Evan Erdberg, President and Founder of Proximity Learning, has over 16 years of online K-12 and higher education human capital management experience. Prior to Proximity Learning, Evan was the director of Teachscape, managing one of the largest implementations in the country of principal certification and teacher evaluation systems that incorporated student data.

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Here’s why blended and hybrid learning are the future of education


Blended and hybrid learning models were first introduced to extend personalized and flexible learning options to selected individuals or groups of students. But with onset of the pandemic, widespread adoption of blended and hybrid models suddenly became a necessity across all student populations.

Two years later, how have districts overcome the initial challenges and applied the lessons learned to re-imagine teaching and learning and develop an innovative vision for change in their school communities?

Join eSchool News for a panel discussion with leaders and educators who share a passion for the bold new vision of blended and hybrid learning as the future of education.

You’ll hear how schools can:

As an educator and curriculum content creator, I’m always seeking to develop lessons that offer students opportunities to express complex emotions and share personal experiences. Inspiring self-expression and building a…

The average day in a K-12 school has little margin for error; educators have perfected the art of stretching resources. Yet the typical day rarely goes as planned. Staff absences are on the rise this year, and for each person who is out, others are asked to stretch themselves to make it work.

With recent research showcasing the growing number of STEM-related jobs that will be available to our graduates in Indiana in the coming years, teaching computer science skills has become as important as teaching students how to read or do math. The state has recognized this importance by mandating that all schools incorporate computer science for students in kindergarten through 12th grade.

At Scott Elementary School, our approach to education is defined as GAIN (Growth in Academics through Innovation and Neuroeducation), which includes multiple initiatives to ensure each student reaches their maximum potential. Our focus is to inspire a love for learning and prepare students to be successful throughout every stage of their lives.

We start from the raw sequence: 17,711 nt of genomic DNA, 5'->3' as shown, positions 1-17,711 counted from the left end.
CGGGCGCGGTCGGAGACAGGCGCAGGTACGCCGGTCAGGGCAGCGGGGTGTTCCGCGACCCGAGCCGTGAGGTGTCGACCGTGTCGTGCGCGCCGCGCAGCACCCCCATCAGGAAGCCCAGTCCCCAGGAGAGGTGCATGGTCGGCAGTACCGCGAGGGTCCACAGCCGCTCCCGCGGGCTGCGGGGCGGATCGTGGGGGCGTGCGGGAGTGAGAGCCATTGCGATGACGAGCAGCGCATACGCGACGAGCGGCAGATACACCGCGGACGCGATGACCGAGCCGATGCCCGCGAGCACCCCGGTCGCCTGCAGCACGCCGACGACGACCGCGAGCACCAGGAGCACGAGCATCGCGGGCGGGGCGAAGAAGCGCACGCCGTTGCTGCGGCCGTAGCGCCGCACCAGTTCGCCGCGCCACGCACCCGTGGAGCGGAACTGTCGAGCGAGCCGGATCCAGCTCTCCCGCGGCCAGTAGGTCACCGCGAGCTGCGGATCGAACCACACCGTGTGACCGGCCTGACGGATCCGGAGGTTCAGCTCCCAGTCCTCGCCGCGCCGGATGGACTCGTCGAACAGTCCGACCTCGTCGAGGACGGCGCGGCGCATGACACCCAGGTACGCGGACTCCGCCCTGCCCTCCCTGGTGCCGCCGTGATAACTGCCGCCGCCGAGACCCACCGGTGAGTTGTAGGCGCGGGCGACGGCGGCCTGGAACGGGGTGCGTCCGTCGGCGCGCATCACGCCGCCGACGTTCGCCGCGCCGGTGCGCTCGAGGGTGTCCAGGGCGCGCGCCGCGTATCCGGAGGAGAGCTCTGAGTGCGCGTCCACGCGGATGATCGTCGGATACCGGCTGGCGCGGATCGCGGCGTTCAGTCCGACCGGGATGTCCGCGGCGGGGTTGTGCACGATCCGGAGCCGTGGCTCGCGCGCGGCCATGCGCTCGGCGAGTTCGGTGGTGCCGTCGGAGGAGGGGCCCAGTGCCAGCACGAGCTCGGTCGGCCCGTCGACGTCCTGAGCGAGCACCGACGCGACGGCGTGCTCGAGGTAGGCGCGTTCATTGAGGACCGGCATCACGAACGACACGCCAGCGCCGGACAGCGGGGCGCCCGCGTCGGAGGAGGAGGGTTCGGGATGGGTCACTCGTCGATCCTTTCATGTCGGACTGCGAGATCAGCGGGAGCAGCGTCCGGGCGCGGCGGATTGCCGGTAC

Close to half of student may have a learning different, and more than half of parents in say they have sought supplemental learning services for their child, according to a recent survey.

Blended and hybrid learning models were first introduced to extend personalized and flexible learning options to selected individuals or groups of students. But with onset of the pandemic, widespread adoption of blended and hybrid models suddenly became a necessity across all student populations.

During all the tumult of the last two years of schooling, from remote to hybrid to masked in-person, educators prioritized the social and emotional needs of students. A full 70 percent of schools now offer mental health programming, according to a recent survey from the American School District Panel and 20 percent of these schools say they added these services as a response to the pandemic disruptions.

Nearly everyone remembers the stress of taking a test in school. In-class exams have the power to make even the most dedicated of students quake with fear, not to mention the damage they can do to the egos of struggling learners.

The collective damage caused by the pandemic has yet to be fully understood, but the toll it has taken on youth mental health and emotional well-being is becoming exceedingly apparent.

According to the CDC, 9.4 percent of children have ADHD. Teachers are often familiar with the associated behaviors of ADHD. Each child’s presentation of ADHD is unique.